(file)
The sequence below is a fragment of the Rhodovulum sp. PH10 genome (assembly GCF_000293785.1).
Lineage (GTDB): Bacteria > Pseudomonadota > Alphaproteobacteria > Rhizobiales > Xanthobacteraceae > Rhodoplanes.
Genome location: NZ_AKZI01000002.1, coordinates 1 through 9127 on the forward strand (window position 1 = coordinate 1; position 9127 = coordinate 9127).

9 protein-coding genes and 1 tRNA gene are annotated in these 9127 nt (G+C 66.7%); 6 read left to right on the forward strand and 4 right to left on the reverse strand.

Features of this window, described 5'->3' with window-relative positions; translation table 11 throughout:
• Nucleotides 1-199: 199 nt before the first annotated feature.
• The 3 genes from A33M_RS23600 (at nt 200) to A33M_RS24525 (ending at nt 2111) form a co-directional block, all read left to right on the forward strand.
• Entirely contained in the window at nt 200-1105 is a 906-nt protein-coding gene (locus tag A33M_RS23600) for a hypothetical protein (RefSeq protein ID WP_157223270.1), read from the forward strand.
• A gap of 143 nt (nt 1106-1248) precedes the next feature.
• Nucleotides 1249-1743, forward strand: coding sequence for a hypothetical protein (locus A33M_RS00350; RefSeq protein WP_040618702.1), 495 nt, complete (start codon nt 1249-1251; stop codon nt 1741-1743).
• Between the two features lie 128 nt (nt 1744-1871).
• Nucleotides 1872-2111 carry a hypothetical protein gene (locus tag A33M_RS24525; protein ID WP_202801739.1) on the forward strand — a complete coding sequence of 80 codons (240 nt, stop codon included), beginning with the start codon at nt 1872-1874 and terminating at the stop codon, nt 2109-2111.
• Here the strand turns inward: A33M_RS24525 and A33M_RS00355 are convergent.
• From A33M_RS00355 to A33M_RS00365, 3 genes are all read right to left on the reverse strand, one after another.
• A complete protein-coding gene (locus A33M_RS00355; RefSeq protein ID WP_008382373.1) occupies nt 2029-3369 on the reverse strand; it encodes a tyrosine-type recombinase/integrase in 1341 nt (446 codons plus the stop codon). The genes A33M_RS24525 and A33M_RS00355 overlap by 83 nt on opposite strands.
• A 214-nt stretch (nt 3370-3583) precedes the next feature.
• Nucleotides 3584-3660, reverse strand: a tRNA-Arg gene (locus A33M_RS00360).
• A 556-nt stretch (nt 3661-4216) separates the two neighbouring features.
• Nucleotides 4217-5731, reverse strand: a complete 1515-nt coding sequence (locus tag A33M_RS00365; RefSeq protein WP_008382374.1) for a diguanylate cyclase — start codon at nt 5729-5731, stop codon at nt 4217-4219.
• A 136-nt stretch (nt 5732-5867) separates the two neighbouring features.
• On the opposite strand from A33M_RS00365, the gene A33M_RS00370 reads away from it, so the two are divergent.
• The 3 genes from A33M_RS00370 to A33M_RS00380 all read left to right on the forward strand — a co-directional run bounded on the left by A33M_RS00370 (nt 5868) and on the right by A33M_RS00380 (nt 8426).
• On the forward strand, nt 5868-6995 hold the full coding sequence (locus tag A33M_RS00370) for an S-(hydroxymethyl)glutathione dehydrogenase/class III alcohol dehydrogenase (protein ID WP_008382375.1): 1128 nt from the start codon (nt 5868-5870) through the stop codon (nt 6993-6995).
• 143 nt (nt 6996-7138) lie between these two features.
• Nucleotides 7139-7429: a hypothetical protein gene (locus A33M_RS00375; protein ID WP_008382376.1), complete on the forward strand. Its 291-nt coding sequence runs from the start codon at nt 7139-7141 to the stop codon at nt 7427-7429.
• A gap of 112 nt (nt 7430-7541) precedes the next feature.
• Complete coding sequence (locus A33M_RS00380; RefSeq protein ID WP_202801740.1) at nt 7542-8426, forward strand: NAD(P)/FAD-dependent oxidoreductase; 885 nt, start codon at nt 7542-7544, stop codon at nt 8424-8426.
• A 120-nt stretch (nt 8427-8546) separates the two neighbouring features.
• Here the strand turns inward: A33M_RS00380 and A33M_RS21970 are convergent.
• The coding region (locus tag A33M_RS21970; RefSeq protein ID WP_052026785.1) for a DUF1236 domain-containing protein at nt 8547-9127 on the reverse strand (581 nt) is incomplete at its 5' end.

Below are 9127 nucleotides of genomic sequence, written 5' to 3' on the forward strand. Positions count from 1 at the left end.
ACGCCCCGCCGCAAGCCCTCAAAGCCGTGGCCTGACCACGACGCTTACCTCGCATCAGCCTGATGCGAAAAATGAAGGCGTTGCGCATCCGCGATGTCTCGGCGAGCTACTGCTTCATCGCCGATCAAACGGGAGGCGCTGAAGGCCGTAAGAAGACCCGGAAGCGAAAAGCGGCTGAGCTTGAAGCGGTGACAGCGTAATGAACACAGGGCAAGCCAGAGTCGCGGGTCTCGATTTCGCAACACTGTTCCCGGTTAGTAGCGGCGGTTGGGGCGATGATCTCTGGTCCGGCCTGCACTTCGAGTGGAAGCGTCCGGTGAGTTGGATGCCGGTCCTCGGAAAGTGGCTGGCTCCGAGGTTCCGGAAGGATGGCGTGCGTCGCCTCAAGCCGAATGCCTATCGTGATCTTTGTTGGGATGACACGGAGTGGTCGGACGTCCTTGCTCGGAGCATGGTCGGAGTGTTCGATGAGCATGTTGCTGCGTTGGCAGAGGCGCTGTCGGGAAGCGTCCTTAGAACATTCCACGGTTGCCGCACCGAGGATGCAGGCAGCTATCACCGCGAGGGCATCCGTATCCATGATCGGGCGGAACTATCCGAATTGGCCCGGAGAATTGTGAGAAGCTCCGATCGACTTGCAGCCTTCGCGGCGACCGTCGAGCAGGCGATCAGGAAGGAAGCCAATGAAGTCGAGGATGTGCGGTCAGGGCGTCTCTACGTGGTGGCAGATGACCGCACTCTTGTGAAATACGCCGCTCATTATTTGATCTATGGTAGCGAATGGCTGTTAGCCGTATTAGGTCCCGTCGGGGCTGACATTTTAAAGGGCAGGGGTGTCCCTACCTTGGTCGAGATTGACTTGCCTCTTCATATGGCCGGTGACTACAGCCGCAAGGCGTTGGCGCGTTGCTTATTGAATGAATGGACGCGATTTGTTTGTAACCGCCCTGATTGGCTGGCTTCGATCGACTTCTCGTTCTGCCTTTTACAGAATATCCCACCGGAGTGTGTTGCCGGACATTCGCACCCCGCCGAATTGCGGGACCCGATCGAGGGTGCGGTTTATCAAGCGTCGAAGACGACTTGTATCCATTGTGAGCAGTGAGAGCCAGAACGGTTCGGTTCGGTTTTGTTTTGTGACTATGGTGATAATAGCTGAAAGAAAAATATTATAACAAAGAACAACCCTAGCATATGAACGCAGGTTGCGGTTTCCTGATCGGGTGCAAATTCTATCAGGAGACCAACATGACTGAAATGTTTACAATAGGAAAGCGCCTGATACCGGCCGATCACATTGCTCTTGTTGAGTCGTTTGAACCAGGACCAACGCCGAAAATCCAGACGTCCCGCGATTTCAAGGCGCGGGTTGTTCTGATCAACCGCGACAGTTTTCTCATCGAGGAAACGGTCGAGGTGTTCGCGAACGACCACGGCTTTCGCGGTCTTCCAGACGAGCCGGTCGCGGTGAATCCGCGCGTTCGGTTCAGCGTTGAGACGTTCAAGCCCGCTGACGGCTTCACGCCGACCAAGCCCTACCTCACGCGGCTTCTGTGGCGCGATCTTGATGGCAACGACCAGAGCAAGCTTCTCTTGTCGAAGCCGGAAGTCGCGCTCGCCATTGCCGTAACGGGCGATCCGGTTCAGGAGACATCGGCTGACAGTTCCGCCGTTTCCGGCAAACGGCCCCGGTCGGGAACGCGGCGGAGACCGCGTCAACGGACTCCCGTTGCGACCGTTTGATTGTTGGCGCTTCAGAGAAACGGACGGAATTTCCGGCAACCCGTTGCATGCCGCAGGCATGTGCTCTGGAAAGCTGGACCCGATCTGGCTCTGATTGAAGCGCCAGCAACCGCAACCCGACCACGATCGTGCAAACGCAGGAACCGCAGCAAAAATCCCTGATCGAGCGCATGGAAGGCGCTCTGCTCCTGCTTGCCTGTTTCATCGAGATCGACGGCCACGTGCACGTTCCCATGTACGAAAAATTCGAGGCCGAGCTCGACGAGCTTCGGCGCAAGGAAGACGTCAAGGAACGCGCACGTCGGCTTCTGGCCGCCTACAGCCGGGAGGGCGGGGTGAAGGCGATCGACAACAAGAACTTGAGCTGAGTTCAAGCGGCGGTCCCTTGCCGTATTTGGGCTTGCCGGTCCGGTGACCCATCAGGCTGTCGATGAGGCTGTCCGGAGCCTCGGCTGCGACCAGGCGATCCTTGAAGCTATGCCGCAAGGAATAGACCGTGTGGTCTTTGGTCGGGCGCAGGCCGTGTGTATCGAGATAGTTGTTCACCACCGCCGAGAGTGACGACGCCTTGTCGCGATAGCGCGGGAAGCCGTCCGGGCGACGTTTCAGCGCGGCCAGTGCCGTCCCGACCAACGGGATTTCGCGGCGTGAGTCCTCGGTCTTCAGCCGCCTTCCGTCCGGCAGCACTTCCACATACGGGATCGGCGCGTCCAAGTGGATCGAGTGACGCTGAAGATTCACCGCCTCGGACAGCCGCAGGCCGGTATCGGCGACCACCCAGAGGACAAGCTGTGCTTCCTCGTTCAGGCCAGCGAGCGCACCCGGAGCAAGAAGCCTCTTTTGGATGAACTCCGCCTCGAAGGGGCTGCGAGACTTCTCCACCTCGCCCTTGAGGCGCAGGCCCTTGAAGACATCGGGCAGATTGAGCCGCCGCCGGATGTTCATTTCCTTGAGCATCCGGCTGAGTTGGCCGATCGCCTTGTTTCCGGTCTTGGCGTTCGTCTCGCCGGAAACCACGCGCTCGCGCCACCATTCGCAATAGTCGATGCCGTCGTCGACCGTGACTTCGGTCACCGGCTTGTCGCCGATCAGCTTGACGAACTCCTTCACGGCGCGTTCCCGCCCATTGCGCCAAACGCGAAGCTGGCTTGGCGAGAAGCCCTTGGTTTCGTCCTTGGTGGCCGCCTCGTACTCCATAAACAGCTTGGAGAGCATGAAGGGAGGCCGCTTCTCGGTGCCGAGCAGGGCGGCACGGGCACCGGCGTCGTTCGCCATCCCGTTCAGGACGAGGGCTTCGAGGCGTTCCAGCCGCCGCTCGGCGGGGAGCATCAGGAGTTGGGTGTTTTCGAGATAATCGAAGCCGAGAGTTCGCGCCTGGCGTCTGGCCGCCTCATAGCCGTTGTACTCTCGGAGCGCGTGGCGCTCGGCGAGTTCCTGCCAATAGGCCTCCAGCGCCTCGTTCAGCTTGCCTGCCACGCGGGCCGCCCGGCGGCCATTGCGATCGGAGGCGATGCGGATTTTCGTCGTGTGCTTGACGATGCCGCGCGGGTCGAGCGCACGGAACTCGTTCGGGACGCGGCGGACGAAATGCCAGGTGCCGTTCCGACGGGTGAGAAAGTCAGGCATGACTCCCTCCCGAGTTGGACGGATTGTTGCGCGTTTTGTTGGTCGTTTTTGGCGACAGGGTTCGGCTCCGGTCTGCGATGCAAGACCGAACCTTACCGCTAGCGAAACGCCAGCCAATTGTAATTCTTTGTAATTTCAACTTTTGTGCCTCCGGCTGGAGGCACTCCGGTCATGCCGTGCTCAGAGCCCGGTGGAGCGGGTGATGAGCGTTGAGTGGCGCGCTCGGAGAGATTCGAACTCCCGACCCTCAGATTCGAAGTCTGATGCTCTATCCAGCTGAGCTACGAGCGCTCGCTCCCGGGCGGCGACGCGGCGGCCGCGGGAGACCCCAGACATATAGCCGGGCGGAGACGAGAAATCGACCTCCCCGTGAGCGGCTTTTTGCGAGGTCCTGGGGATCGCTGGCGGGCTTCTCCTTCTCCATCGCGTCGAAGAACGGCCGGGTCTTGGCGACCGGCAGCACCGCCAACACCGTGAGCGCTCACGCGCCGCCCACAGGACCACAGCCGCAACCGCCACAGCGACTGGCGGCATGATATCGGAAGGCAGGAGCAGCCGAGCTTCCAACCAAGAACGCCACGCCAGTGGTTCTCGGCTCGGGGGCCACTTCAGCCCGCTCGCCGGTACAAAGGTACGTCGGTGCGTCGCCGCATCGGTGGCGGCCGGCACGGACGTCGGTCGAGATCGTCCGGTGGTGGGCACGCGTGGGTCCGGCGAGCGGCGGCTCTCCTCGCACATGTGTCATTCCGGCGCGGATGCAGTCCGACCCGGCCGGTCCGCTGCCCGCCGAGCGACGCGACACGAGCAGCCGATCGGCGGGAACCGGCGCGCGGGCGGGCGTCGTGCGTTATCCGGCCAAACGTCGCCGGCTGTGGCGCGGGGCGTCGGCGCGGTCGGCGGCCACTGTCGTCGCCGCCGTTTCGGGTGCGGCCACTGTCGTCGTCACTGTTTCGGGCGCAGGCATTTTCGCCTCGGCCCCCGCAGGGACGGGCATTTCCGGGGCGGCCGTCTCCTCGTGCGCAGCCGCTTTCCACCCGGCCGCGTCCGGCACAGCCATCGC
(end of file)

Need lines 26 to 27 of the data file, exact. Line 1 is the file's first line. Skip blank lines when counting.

• A gap of 112 nt (nt 7430-7541) precedes the next feature.
• Complete coding sequence (locus A33M_RS00380; RefSeq protein ID WP_202801740.1) at nt 7542-8426, forward strand: NAD(P)/FAD-dependent oxidoreductase; 885 nt, start codon at nt 7542-7544, stop codon at nt 8424-8426.